A Song of the Past: Installment 3

(Previous installment.)
The First Exchange

“In yonder nether world where shall I seek His bright appearances, or footsteps trace?”
—John Milton, Paradise Lost

Sunday, Oct. 19, 9:00 AM
“Detective, I am all set?"

Deirdre, finished filling out her reports, saw Calzone on his way out of the police station. She waved him over. When he reached her side, Deirdre touched his elbow in a gesture of familiarity.

Calzone was a stocky man in his mid thirties. If he resented the fact that Deirdre had leap-frogged past him on the NHPD career ladder, he didn’t show it, perhaps because he regarded her as “one of the boys.” She tried hard to make the uniformed officers feel at ease around her, and could usually out-drink and out-curse them, if it came down to that.

“Calzone, do you think you can win me introductions to a few of our man Ben’s friends?”

“Detective, Sergeant Johnson and I are the premier social coordinators for inner-city New Haven. Consider yourself a debutante that we are presenting.”

Deirdre laughed. “Thanks. Maybe get a couple of them in tomorrow.”

Over Calzone’s shoulder she caught a glimpse of curly red hair. “I’m sorry, you’ll have to excuse me.”

She threaded her way the maze of cubicles quickly while trying to avoid looking like she was in a rush. Something I was looking for, was just about to… act surprised to see…

“Why, if it isn’t Dr. Stuart!”

“Detective O’Reilly. Fancy meeting you here.”

“Well, I do drop by from time to time. For the free coffee, you know. Look, I want to apologize for my feeble attempts at making jokes this morning. I know the results weren't in very good taste.”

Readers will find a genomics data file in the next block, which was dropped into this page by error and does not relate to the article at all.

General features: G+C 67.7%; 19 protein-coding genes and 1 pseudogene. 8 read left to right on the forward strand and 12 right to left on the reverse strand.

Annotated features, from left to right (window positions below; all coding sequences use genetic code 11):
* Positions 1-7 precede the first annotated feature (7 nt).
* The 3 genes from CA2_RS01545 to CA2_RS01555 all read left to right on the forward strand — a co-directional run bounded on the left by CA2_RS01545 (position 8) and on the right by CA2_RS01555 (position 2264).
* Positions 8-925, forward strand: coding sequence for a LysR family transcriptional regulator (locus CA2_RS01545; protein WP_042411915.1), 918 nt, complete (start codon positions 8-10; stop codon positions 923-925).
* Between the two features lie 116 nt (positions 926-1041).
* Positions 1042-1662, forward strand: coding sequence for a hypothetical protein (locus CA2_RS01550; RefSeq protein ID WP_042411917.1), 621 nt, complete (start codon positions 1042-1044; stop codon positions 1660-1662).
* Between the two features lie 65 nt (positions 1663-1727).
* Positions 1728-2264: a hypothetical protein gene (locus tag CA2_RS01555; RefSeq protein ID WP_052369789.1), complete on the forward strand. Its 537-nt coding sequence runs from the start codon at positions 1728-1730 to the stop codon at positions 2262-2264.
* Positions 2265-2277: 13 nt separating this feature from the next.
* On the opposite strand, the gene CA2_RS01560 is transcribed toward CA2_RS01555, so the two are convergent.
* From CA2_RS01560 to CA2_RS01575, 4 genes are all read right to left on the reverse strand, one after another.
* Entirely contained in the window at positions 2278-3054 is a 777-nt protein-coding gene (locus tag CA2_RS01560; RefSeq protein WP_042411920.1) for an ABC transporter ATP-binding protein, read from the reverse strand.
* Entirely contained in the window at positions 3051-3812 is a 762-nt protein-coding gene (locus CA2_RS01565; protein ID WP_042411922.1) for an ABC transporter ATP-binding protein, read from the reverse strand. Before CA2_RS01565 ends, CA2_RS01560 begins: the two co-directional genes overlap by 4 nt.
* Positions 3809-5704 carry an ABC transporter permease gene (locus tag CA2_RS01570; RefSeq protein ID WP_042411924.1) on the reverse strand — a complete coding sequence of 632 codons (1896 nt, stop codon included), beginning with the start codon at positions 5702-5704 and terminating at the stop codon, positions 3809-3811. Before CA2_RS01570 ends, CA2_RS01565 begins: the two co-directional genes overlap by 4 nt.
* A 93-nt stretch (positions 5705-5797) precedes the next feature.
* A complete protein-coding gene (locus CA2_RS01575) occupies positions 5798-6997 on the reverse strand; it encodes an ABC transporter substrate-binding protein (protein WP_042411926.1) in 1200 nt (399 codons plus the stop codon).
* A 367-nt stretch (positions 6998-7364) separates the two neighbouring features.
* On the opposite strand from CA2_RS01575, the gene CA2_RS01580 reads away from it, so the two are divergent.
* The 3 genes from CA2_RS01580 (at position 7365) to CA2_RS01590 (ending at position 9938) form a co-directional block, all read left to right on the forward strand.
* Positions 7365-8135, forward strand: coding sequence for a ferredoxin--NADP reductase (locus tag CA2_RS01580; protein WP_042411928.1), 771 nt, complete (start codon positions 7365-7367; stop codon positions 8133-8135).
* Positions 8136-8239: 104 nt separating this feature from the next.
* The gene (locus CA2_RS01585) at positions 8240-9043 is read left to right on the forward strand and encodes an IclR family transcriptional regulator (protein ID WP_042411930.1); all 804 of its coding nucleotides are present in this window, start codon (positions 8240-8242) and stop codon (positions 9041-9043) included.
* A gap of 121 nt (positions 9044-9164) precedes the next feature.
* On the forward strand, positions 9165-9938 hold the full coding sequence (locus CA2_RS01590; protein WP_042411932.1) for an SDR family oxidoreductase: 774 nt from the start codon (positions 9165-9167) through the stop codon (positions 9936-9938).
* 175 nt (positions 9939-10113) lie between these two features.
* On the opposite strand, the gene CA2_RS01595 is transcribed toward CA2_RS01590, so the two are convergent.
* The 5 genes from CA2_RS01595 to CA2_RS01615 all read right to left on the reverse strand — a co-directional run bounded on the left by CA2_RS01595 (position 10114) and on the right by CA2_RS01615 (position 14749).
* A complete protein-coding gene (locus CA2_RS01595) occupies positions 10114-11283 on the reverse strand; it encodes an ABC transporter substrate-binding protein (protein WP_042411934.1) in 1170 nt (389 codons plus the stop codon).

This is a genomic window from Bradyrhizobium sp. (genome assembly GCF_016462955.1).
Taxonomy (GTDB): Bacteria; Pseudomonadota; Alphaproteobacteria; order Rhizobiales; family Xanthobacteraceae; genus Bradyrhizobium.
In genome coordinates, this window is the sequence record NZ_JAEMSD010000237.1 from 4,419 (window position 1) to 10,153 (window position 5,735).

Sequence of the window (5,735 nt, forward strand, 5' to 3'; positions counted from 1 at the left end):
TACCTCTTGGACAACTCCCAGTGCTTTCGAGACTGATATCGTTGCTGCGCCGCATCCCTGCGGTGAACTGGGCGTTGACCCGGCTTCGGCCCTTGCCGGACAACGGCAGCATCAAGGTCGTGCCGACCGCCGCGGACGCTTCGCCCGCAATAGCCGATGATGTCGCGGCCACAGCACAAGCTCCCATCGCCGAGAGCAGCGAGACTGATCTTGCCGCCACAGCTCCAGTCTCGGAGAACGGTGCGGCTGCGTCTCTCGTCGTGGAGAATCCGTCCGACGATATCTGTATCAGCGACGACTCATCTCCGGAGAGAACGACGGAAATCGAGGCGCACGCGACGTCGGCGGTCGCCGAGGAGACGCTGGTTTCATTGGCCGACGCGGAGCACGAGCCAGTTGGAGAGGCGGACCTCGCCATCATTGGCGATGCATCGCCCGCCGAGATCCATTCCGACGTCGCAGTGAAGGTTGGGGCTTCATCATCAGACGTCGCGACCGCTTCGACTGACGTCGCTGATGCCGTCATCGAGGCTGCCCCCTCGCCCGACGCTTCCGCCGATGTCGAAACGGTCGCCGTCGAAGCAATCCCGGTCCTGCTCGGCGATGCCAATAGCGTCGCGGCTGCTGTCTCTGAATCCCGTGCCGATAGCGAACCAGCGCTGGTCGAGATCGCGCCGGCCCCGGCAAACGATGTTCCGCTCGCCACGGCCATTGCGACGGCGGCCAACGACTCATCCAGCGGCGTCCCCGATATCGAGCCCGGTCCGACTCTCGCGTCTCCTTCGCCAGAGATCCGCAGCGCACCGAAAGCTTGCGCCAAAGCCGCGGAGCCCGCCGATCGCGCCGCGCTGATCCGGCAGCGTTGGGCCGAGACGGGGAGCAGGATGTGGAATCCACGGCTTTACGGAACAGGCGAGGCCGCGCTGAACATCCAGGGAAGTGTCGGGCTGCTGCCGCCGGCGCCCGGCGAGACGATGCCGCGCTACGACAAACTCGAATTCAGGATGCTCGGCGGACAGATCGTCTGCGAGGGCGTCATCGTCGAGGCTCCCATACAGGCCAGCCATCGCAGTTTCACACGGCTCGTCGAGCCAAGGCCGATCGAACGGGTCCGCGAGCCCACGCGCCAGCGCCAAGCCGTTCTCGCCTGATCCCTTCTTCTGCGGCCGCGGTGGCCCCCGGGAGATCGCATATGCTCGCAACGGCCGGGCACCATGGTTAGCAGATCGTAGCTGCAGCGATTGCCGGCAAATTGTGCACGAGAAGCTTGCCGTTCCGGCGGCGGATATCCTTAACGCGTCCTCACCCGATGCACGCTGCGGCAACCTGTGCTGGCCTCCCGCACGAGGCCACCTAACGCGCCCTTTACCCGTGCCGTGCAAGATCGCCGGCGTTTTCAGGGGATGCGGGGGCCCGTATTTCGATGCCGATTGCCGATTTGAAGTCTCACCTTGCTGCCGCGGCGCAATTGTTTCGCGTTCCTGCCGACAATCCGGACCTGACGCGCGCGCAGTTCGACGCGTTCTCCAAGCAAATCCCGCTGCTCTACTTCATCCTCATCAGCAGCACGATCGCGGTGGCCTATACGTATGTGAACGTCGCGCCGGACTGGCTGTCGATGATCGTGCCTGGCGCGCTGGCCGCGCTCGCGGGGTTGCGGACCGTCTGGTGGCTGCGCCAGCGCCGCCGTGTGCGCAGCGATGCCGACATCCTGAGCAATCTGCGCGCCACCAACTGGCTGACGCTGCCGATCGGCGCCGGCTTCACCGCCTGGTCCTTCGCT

“Well, we each cope as best we can. It isn't easy facing a scene like that.” He half-smiled toward her as she gazed at the floor.

She glanced up and asked, “What are you doing now?”

“I have to be at my office in an hour and a half. I’ll probably grab breakfast in the meantime.”

“Let me treat you. After all, it was the NHPD that got you up so early.”

“No, please, we’ll go Dutch.”

“Okay, but you’ll have to drive.”

“Oh, really?”

“Well, I don’t have a car.”

“Do you like Clare’s?”

“That’s fine by me.”

During the ten block drive to the restaurant, Deirdre fidgeted uneasily in her seat, anxiously seeking things to say that would not come off as stupid as had her earlier mal mots. She did not give her efforts high marks. Stuart found a parking spot on Chapel Street only a few yards from the corner where Clare’s was located. Once they were inside and seated, a young, pretty Asian woman took their order for coffee and bagels. In the moment of silence that then ensued, Deirdre looked around and noted: the tight red and white check of the tablecloth, large black and white tiles like a chessboard on the floor; bright-colored many-hued diamonds of modern art hung midwall; wicker baskets, stacked whimsically askew; Calistoga bottles blooming with bright-hued flowers; the garbage-strewn sidewalk bathed in morning light; on the trees scattered across the town green golden autumn leaves, above them the brilliant white steeple of Christ Church; a “benetton” across the street.

She was pulled back to the table by the sense that she was under scrutiny. Had he been “checking her out”? Yes or no, the inkling that he had spurred her to engage him.